Three children play a game of Moses' Kickball Croquet outside.

Bible Games

Summer is backyard time— running, jumping, laughing time. The children in your life will play and learn joyfully with these Bible-based games.

Wow your kids and all their friends with backyard Bible games you make yourself. Summer’s the perfect time to get kids outside and moving, building strong, healthy bodies. With these fast-paced games, they’ll learn their Bible stories and have a terrific time doing it. Play the games at Sunday schools and Bible clubs.

Children imitate animals during a game of Noah's 2-By-2 on a lawn.

Noah’s 2-by-2

Playing pieces for the outdoor game, Noah's 2-By-2.

Kids will love becoming the game pieces on this giant game board, opposite, fashioned from painter’s cloth. At every role of a big die, players move to a space and follow the instructions—running like a gazelle, cartwheeling like a monkey, flying like a toucan—until they make it to the finish line, symbolized by a dove.

Creating it is an appealing craft project for preteens, teens or women’s groups. The payoff is a sturdy game, designed to last many seasons and fit into a pillowcase. Fashion the squares around the board with narrow strips of fabric, pinked to finish the edges and glued to the painter’s cloth with fabric glue. Then glue easy-to-make symbols in the center of each square. Templates for animals, arrows and other game symbols can be downloaded here. Simply cut 8½×11-inch pieces of freezer paper, and iron them shiny side down to extra pieces of painter’s cloth cut ½-inch smaller. Feed them through an inkjet printer using templates to print symbols. Once dry, glue in place. Or, you could create the whole board using fabric paint and animal templates found online or in children’s coloring books.

The ark is drawn freehand on the game board and painted with fabric paint. To draw the half-circle bottom of the ark, fashion a compass using a dowel and a piece of string. Wooden craft discs, top right, painted in bright colors serve as placeholders when kids step off the board to follow instructions for their squares. The instructions are displayed in a game key printed on iron-on transfer paper and ironed onto a king-size pillowcase. The template can be downloaded from our website. Slit the pillowcase hem and run a cord through it to create the drawstring. The large die is made from colorful duck cloth, stitched into a cube and stuffed with polyester filling. Dots on the die are made from painter’s cloth using the freezer-paper transfer method and glued in place. Paint them on if you prefer. Store the game board, the large die and placeholders in the pillowcase.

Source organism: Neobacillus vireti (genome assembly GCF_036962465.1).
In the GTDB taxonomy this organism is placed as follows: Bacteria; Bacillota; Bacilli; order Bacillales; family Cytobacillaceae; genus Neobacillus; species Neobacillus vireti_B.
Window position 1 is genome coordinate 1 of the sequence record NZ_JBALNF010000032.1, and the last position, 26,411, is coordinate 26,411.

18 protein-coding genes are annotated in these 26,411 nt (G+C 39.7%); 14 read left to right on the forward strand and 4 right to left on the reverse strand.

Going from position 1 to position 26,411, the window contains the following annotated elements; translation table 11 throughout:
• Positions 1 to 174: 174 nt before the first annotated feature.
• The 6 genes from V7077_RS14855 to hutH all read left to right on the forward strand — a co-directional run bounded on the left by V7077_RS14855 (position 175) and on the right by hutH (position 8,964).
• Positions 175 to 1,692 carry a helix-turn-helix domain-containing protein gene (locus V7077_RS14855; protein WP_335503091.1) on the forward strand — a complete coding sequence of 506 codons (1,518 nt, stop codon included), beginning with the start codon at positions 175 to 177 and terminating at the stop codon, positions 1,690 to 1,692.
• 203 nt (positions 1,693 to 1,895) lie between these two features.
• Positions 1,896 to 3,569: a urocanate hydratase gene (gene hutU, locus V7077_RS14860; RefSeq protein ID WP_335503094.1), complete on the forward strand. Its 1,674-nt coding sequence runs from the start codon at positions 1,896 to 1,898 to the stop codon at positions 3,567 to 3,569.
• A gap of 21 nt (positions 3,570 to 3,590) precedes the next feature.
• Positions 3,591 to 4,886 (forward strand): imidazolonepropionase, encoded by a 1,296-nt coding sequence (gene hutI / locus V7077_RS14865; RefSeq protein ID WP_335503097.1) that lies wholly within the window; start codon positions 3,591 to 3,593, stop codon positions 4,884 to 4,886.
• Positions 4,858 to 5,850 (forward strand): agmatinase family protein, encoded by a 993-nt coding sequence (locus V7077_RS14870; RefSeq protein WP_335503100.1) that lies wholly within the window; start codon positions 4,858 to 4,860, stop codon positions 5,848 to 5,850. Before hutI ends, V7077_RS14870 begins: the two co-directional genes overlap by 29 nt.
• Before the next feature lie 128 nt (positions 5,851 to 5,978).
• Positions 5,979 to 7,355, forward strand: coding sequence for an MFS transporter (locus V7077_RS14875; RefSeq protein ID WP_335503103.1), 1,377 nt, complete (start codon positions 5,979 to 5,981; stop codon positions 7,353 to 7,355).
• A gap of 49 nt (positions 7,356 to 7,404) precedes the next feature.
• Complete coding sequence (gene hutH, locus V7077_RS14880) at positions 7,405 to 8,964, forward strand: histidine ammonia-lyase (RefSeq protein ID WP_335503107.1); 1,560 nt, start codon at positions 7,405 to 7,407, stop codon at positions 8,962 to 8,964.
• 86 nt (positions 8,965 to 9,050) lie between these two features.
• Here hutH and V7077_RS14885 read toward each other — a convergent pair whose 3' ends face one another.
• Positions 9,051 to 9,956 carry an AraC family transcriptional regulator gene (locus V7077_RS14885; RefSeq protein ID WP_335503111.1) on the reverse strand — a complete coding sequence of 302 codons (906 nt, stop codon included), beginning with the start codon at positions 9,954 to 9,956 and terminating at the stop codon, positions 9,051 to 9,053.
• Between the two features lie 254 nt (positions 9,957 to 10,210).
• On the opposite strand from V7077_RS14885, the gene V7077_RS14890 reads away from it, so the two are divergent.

Equipment for the Moses' Kickball Croquet game rests on the grass.

Moses’ Kickball Croquet

This is a fast-moving game with tons of excitement. Kids take turns trying to get from Egypt to the Promised Land by kicking a ball through easy-to-make tomato-cage wickets placed around the yard. Wickets are topped with colorful banners printed on a home printer. Banner templates can be downloaded here. Banners recall events surrounding the Israelites’ exodus from Egypt, including God’s sending of plagues and His parting of the Red Sea. Though the ball is kicked instead of hit, rules are about the same as croquet. Balls must go through every wicket, with players losing a turn if they miss a wicket. The winner is the child whose ball first reaches the Promised Land of Canaan. To get into the spirit of the story, assign roles and encourage kids to act out parts. Pharaoh can harass the Israelites as they leave. Moses can lead the way. Others can get lost and disheartened but later enjoy pretend manna.

Hand-painted bottles and rings are ready for a game of Cana Ring Toss, celebrating Jesus' first miracle.

Cana Ring Toss

Kids love ring toss games. Here they compete to see who can throw the most rings onto colorful water bottles, commemorating Jesus’ first miracle when He turned water into wine during the wedding at Cana. Two children play at a time. Soda bottles are painted and held upright in a box. For rings, cut two 6-ring sets from plastic pipe, and cover with papers in two different patterns. Or you can paint the rings. Discuss the meaning of the story with all the children as pairs play the game.